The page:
honig at otc.net
Thu Mar 26 10:30:19 PST 1998
Mexican wiretapping scandal places
political reforms in doubt
March 26, 1998
By Mark Stevenson, Associated Press
MEXICO CITY (AP) When members of
an opposition party burst into a secret
government wiretapping station this
month, they did more than reveal a
political scandal: They exposed some of
the deepest secrets of common citizens
in the coastal city of Campeche.
The wiretapping, apparently orchestrated
by the state government to get
information on opposition groups, has
spawned a scandal that reaches into at
least four other states. In most cases,
opposition politicians were the targets.
But nowhere has the damage been as
great as in Campeche, where a powerful eavesdropping system set
up in a private home had the capacity to tap virtually all phones in
the southern city of 200,000 people and record some of their
darkest lies and infidelities.
"We stood there in shock, in rage, impotence, as we heard
recordings and read transcripts of our telephone conversations,''
said Layda Sansores, a senator for the leftist opposition Democratic
Revolution Party who discovered the surveillance center on a tip.
"There are difficult moments over the course of seven years, things
you don't want to remember.''
"We heard a tape of one telephone call in which a man said he was
with another man's wife. The wife was there in the room with us,
listening,'' Sansores said at a news conference Wednesday.
A local journalist present during the March 3 raid on the
surveillance center was quoted in one wiretap transcript as denying
accusations of rape, noting he `just had fun with' an unidentified
woman. "We haven't seen him in public since,'' Sansores said.
The taping in the city on the Gulf of Mexico, which used
sophisticated computer equipment supplied by an Israeli firm,
apparently began in 1991. Three men caught operating the bank of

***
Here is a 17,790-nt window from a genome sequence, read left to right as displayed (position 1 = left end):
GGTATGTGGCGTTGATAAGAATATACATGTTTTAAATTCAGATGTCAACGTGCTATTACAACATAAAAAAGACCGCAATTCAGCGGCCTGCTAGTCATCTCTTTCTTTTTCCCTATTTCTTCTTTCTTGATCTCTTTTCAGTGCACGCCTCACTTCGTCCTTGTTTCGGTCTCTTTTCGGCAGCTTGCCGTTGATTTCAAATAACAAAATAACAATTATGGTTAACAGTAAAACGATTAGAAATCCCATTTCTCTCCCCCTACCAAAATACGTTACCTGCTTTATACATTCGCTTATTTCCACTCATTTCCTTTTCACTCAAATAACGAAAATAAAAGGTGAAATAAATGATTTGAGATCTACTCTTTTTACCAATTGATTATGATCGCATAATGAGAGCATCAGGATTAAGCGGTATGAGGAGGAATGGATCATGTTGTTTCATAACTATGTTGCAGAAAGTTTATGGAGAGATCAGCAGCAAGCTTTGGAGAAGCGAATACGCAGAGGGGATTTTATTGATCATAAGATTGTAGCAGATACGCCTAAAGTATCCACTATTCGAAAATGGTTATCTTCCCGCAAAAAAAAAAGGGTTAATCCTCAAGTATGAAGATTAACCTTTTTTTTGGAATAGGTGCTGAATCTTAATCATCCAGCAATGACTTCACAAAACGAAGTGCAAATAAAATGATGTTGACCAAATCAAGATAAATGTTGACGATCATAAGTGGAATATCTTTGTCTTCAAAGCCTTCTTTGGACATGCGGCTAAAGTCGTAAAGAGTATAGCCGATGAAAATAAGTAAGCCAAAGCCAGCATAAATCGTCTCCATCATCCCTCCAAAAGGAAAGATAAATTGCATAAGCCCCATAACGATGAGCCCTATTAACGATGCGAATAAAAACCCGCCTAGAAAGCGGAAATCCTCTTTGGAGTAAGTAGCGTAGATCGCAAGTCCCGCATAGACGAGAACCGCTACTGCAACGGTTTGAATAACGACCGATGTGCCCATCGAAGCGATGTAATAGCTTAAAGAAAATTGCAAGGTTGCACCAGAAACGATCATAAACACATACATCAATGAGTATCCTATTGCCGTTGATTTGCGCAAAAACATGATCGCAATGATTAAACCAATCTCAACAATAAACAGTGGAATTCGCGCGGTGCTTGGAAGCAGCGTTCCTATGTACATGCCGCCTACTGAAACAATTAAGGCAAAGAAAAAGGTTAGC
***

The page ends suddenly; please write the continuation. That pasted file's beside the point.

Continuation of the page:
computers and phone switches have been arrested and charged with
espionage and criminal association. Two had worked at some point
for state police.
"We are a small family in Campeche, and this hurts our very
fabric,'' Sansores said.
Documents uncovered by Sansores in the tiny, computerized
wiretapping center including dozens of tapes and transcripts of
her own conversations "and those of everyone around me, nieces,
sisters, my parents'' suggest the eavesdropping was paid for by
the Campeche state government.
The current government, which took office in late 1997, has
blamed the wiretapping on a previous state governor and said the
current governor didn't know about it.
Experts and politicians disagree on whether Mexico is experiencing
a surge in wiretappings and surveillance, at a time when opposition
groups are threatening the ruling Institutional Revolutionary Party's
69-year uninterrupted grip on power.
Sansores claims that there are up to 22 of the eavesdropping
stations around the country, and mentioned four other states where
her supporters or party colleagues believe they have evidence of
On March 18, authorities seized a network of phone-tapping
equipment and secret cameras in Monterrey that reportedly had
been rented by politicians and businessmen in the northern city.
Several weeks earlier, a top official in the Mexico City government
and also from the Democratic Revolution Party the first
opposition party ever to govern the capital said she found two
tiny surveillance cameras in her office.
"There is a new way of doing things when a new group comes to
power,'' said Joel Estudillo, an analyst at the Mexican Institute of
Political Studies. "Politicians say, `We have to find out what these
people have done''' in the past.
In a closed political circle like that which has dominated Mexico for
most of the century, secrets like past corruption are often known
but seldom publicized until a grudge or a competition makes such
information a valuable weapon, Estudillo said.
"Those kinds of understandings and internal arrangements have so
far prevented espionage from becoming a big problem.''
David Honig Orbit Technology
honig at otc.net Intaanetto Jigyoubu
Maybe them boys in Jonesboro were trying out for Lon Horiuchi's job.
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